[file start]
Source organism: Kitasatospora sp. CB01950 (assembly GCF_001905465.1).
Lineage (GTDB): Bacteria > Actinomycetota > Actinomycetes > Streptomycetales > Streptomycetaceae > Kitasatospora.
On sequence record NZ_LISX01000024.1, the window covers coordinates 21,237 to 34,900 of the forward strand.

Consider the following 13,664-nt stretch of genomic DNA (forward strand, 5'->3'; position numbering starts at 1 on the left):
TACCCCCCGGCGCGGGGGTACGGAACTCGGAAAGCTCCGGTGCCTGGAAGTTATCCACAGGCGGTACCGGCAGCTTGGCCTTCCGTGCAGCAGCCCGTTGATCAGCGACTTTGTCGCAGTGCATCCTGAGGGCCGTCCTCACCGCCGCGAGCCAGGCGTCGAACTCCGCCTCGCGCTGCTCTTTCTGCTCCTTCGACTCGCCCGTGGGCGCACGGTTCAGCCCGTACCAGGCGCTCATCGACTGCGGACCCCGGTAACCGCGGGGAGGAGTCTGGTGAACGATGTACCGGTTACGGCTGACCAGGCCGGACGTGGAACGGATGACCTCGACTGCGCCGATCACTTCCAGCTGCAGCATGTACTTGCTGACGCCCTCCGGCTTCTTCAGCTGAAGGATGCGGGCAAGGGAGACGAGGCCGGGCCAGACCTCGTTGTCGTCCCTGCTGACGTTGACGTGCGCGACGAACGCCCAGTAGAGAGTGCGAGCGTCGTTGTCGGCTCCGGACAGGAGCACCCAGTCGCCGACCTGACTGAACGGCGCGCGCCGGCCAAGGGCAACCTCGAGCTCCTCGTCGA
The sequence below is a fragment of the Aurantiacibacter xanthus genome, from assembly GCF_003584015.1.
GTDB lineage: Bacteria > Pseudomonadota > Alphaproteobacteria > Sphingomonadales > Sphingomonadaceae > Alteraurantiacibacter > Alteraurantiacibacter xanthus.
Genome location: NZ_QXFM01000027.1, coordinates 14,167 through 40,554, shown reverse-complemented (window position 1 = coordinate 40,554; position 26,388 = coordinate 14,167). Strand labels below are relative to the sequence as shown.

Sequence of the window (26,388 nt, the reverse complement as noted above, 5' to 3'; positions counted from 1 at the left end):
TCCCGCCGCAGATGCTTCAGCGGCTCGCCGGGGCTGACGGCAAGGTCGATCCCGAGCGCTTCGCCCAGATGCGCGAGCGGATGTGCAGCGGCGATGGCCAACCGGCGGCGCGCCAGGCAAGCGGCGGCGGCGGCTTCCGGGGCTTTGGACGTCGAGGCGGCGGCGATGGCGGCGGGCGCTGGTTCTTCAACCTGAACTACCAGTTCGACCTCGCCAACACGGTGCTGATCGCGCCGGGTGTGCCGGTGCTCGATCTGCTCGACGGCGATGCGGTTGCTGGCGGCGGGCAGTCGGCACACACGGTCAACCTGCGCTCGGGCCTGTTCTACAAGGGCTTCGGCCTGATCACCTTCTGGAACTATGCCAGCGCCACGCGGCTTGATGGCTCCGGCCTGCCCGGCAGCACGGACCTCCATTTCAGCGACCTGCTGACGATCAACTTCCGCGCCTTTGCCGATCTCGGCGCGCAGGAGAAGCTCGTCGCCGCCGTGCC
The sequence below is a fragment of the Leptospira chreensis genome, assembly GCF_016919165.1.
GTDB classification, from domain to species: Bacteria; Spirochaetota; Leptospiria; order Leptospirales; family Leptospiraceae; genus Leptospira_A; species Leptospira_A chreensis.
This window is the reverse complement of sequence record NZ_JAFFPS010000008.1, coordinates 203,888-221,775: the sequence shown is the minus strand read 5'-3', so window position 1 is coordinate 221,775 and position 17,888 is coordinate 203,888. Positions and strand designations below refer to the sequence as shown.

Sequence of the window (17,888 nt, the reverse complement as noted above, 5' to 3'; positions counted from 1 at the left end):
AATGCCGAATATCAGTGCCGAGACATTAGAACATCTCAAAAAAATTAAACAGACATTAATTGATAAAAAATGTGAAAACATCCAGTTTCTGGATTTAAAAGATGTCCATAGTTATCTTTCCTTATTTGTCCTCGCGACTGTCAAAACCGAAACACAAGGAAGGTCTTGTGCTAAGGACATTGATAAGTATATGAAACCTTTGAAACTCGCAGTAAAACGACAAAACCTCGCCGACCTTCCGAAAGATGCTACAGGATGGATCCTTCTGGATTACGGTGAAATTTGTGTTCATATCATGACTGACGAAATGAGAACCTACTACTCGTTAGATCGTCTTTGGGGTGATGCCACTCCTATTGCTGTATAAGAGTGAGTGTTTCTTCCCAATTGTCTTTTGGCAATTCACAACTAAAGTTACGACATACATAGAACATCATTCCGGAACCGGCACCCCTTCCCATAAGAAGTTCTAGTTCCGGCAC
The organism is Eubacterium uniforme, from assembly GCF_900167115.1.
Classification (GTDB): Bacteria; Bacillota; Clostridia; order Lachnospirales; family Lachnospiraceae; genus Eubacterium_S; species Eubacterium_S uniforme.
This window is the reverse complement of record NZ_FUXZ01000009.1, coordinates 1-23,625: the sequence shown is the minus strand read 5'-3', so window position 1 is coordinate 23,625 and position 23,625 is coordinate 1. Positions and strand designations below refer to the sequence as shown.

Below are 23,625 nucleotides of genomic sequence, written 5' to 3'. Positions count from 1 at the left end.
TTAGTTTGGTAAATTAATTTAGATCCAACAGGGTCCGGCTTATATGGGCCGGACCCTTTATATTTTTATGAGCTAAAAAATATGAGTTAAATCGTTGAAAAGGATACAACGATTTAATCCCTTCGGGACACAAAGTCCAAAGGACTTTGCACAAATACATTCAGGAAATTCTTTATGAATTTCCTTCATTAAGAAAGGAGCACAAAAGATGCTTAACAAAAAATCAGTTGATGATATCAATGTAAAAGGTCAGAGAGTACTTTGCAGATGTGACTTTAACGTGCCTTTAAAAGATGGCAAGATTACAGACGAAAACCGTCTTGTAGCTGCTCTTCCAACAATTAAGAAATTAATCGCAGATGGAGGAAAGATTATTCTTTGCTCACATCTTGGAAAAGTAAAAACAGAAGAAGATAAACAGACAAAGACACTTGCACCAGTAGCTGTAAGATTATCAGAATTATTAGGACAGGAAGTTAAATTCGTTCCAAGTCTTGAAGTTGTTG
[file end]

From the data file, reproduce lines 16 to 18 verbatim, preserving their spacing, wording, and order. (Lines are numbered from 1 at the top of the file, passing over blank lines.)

The organism is Eubacterium uniforme, from assembly GCF_900167115.1.
Classification (GTDB): Bacteria; Bacillota; Clostridia; order Lachnospirales; family Lachnospiraceae; genus Eubacterium_S; species Eubacterium_S uniforme.
This window is the reverse complement of record NZ_FUXZ01000009.1, coordinates 1-23,625: the sequence shown is the minus strand read 5'-3', so window position 1 is coordinate 23,625 and position 23,625 is coordinate 1. Positions and strand designations below refer to the sequence as shown.